John Struthers Stewart

He was co-author of “How Ohio Governs Itself,” a study of state government published in 1929, and wrote a three-volume history of Northeastern Ohio, published in 1935. (All three volumes are in the Poland Library.) He gained some local fame on political matters and, for a time, wrote a column for the old Youngstown Telegram. (Clingan Jackson’s predecessor)
In 1936, he was a Robert Taft delegate to the Republican national convention and tried for Congress in 1930, losing in the primary. In 1935, he was chairman of the Mahoning County Charter Commission. Mr. Stewart supervised the Rayen Record, school publication and in 1941 was president of the Tri-County Journalism Association.
From 1917 to 1919, Mr. Stewart was a lieutenant in the Army’s 32
nd Division and 324th Field Artillery in the Meuse Argonne offensive and it’s Army of Occupation. A member of the American Legion, Mr. Stewart was elected commander of Struthers Post 158 in 1934. He is a member of the Struthers United Presbyterian Church.
Mr. Stewart’s wife, the former Alice Rex, whom he married Aug. 25, 1915, died May 16 1959. He leaves two daughters and a son, Wilfred of Phoenix. The body will be brought to D. A. Davidson Funeral Home. (John and Alice are buried in Lot 319 of the Riverside Cemetery.)

There was another John Struthers Stewart. He was the second child of Robert and Agnes (White) Stewart and was born January 10, 1844, in Coitsville, Ohio. He enlisted in Co. B, 19th Regt. O.V.I. on September 2, 1862 and was taken prisoner at Chickamauga, September 20, 1863. From there he was taken to Danville for two weeks and then removed to Andersonville, Georgia, where he died in prison on September 14, 1864 at the age of 20 years, 8 months and 4 days. No further details are known.

The Stewarts of Poland (part III)

Early in establishing Mahoning County as a community of farmers, we find the members of the Stewart Family of Coitsville having business dealings with the families of the Smiths, Cowdens, Arrels, Truesdales, and Dobbins of Poland. The neighboring families bought and sold farm animals, traded services, and helped each other whenever the need arose. Friendships developed between the families living on opposite sides of the Mahoning River. These friendships ultimately led to the families being joined by marriage. Today, many Poland families can trace their ancestors back to the Stewarts of Coitsville.
One of the very early families of Town One, Range One was the McCulloughs, who started farming in the southwester corner of Poland Township in Sections 9 and 10. In 1875 we find Samuel McCullough owning 97 acres of farm land bordering on Western Reserve Road. Sam has long since past away, but his barn still stands today besides North Lima Road, a symbol of the yesteryears. How much longer this barn will stand is not known as it is being threatened today by suburban development on all sides.
Let’s turn the clock back to a time shortly after the Civil War. Sam McCullough is looking for a wife. Now enters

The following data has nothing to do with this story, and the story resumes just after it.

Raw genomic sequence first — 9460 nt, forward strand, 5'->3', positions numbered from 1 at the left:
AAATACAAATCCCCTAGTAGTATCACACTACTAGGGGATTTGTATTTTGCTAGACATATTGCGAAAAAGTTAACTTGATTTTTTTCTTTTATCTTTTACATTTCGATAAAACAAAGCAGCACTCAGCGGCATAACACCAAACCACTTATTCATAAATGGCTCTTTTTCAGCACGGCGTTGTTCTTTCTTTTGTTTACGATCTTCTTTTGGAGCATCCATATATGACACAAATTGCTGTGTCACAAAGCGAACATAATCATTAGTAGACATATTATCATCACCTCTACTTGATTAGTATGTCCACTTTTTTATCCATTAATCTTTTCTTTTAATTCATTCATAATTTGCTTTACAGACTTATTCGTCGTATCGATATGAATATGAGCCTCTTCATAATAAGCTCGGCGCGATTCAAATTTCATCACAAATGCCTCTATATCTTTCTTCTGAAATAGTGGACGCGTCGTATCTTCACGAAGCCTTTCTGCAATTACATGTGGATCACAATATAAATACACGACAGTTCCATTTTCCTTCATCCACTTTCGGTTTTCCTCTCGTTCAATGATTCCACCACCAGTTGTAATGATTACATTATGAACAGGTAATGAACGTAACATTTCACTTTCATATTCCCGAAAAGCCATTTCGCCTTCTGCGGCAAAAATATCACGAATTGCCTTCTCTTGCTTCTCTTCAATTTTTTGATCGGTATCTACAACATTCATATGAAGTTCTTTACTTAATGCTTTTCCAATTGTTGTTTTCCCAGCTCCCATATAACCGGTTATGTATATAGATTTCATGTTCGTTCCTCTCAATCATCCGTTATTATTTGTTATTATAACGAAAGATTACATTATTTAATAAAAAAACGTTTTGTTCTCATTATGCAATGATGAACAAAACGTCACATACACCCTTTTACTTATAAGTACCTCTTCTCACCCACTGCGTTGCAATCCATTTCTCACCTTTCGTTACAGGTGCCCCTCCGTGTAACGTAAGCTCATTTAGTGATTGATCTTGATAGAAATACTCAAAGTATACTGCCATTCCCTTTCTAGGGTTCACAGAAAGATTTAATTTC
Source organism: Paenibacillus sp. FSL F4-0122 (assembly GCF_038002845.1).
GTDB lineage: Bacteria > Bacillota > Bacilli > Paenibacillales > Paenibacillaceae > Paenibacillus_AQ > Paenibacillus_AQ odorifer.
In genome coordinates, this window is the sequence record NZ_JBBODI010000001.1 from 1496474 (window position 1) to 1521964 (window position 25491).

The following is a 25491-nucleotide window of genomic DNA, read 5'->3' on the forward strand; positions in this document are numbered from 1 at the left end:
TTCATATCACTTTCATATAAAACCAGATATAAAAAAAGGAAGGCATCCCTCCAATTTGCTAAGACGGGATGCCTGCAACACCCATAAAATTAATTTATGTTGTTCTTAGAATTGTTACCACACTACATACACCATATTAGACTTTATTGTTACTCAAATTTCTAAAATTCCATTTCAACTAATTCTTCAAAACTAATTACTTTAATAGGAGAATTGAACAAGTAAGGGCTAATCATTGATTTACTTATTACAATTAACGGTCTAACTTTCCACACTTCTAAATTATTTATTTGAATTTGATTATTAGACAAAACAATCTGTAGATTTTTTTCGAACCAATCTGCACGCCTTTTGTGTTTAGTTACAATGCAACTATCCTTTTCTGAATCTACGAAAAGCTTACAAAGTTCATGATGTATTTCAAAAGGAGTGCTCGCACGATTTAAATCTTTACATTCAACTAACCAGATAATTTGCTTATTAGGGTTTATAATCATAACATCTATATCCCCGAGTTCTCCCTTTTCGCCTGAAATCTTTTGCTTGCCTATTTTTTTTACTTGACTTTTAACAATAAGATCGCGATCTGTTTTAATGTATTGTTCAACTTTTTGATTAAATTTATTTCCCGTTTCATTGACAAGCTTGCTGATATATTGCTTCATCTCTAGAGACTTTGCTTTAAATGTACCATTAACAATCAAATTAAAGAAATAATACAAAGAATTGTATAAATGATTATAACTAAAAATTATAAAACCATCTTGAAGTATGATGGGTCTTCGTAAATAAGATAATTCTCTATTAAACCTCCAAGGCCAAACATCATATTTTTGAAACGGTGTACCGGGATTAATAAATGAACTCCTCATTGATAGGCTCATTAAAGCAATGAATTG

Nancy Jane Stewart, the second child of Samuel and Amy Ann Stewart from Coitsville. Nancy was 21 years old when she married Sam McCullough on September 23, 1874. Sam had just turned 30 the day before his wedding. During the next 17 years the couple had 6 children, the first being named Edgar John. It is his obituary that appeared in the Youngstown Vindicator on July 8, 1969 and reads as follows:

Edgar J. McCullough Dies; was
Crop and Dairy Farmer

POLAND – Edgar J. McCullough, 92 of 557 North Lima Road, a lifetime resident and farmer on his family farm here died of infirmities at 4 P.M. Monday at his home.
Mr. McCullough was born July 13, 1876, in Poland Township, a son of Samuel and Nancy Jane Stewart McCullough, and lived in the same farm house next to the present address which the family abandoned for their new home when he was 2.
Mr. McCullough was active crop and dairy farmer nearly until his death, plowing 22 acres of land himself as recently as two years ago. He also made maple syrup for many years. He belonged to the Poland United Presbyterian Church.

1876 - 1969

He had renewed his driver’s license on his 90th birthday and limited his plowing recently because of failing sight. He never wore glasses. He had attended the old Finch School. He was married Oct. 1, 1908, in Struthers, to Blanche A. Frederick, who died Feb. 18, 1964. He leaves a son Edgar F. at home, two brothers, Ralph of Poland and Harry of Los Angeles, and a sister, Mrs. Amy Frederick of Youngstown. Funeral services will be held at 1:30, Wednesday at the Poland Chapel of Cunningham Funeral Home, where friends may call from 7 to 9 p.m. today. The family requests that in lieu of flowers, contributions be made to the church building fund.

Mr. McCullough’s surviving son, Edgar, never married and helped around the farm, which he inherited. In 1985 he sold about 10 acres on the east side of North Lima Road to the New Life Assembly of God Church. When he died in 2001 at the age of 83, he was buried next to his father and mother in lot 344 located in the Riverside Cemetery.